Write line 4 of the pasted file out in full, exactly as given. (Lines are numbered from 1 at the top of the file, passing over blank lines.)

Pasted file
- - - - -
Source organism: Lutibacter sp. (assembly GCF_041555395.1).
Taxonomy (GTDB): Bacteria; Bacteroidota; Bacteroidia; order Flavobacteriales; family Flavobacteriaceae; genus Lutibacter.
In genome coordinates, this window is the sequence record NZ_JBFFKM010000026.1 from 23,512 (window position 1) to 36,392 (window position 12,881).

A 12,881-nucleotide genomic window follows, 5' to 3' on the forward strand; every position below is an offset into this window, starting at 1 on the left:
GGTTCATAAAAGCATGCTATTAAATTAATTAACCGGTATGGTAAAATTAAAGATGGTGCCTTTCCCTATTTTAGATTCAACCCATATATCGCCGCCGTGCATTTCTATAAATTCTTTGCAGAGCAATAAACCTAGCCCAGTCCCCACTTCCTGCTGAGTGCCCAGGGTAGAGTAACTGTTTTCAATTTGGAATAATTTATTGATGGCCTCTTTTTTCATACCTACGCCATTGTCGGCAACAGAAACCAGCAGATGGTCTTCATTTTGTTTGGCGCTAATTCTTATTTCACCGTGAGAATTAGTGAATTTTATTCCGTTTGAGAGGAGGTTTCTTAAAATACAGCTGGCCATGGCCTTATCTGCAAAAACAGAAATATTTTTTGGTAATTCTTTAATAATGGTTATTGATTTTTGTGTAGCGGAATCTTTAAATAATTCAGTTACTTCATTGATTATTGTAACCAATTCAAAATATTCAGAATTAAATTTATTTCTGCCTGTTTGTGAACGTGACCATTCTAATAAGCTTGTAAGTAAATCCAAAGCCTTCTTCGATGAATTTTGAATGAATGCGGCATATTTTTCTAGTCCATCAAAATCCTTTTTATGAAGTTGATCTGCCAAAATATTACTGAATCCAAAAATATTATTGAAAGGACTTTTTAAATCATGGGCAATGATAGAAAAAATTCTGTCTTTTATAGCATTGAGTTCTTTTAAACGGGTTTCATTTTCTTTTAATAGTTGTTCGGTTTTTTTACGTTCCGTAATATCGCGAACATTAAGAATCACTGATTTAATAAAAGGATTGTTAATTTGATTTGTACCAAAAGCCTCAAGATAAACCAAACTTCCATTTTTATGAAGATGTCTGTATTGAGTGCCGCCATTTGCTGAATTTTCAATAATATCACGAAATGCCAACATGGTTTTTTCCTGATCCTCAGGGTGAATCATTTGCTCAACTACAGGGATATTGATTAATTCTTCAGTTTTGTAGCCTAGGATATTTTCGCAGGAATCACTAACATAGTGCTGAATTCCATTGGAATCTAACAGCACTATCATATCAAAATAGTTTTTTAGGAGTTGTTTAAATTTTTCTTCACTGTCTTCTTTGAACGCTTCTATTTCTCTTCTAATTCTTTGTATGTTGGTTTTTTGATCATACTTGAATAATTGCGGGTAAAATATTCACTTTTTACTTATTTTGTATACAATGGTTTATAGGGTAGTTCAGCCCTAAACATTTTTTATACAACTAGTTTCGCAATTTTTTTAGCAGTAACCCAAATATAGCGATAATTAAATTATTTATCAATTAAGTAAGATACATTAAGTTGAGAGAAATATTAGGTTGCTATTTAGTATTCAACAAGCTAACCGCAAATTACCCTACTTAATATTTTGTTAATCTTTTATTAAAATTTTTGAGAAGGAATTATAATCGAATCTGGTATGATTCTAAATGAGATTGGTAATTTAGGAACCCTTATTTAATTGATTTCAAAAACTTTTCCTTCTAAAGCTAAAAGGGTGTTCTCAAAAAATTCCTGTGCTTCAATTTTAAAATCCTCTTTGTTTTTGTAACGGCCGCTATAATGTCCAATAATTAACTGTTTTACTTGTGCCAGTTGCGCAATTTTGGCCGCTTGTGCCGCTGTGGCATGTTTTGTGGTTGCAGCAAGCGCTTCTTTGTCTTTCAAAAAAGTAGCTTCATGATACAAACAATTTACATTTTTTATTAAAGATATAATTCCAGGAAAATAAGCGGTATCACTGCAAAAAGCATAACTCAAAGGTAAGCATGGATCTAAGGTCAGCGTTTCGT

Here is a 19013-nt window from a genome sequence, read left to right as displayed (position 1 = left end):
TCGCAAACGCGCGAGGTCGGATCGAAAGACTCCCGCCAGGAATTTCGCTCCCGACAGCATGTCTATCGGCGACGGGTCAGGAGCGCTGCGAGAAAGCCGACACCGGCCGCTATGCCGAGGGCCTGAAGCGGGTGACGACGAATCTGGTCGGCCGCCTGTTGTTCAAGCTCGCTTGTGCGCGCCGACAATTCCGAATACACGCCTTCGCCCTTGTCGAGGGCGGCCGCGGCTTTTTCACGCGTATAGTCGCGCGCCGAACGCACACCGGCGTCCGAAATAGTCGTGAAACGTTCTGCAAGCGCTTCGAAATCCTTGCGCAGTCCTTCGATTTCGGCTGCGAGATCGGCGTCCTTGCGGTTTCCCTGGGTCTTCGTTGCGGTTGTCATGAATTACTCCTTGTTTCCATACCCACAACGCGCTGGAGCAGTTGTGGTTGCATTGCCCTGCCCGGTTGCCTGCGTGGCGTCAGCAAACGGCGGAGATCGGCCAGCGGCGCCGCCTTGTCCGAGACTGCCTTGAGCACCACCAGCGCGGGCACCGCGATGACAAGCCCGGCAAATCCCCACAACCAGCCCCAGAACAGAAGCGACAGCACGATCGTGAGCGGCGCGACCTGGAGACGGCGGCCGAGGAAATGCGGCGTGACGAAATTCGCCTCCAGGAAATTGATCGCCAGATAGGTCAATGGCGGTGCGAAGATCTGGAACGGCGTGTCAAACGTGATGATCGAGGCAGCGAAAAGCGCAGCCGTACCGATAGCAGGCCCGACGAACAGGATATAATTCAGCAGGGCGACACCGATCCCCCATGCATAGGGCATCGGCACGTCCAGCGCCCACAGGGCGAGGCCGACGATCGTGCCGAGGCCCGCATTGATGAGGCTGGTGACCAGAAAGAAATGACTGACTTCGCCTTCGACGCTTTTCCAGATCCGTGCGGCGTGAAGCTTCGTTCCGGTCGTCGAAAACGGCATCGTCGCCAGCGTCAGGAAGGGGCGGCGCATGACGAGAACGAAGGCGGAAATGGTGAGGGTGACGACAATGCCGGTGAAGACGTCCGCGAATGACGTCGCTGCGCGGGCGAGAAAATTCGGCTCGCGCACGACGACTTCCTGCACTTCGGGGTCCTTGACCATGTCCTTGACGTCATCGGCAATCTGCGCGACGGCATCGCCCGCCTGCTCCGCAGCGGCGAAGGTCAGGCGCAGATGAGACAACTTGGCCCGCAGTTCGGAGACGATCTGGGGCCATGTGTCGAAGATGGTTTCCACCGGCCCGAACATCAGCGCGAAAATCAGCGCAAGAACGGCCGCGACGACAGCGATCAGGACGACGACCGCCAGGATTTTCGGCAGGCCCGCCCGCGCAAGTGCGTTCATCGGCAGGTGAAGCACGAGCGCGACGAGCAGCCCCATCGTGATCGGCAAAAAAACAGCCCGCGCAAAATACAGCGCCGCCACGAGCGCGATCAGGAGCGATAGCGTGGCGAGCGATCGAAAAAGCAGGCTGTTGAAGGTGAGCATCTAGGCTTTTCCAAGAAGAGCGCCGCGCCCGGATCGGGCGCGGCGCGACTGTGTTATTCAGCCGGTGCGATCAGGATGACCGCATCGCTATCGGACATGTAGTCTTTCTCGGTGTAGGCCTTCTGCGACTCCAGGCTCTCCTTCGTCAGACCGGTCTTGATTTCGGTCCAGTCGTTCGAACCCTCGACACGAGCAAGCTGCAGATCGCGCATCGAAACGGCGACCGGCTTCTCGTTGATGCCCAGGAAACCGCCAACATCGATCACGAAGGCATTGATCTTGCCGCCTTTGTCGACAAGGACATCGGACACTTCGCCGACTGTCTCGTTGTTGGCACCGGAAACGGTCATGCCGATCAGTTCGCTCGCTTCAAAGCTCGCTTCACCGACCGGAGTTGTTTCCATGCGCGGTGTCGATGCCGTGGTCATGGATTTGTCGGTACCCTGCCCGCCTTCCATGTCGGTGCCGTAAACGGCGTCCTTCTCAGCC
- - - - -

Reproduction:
A 12,881-nucleotide genomic window follows, 5' to 3' on the forward strand; every position below is an offset into this window, starting at 1 on the left: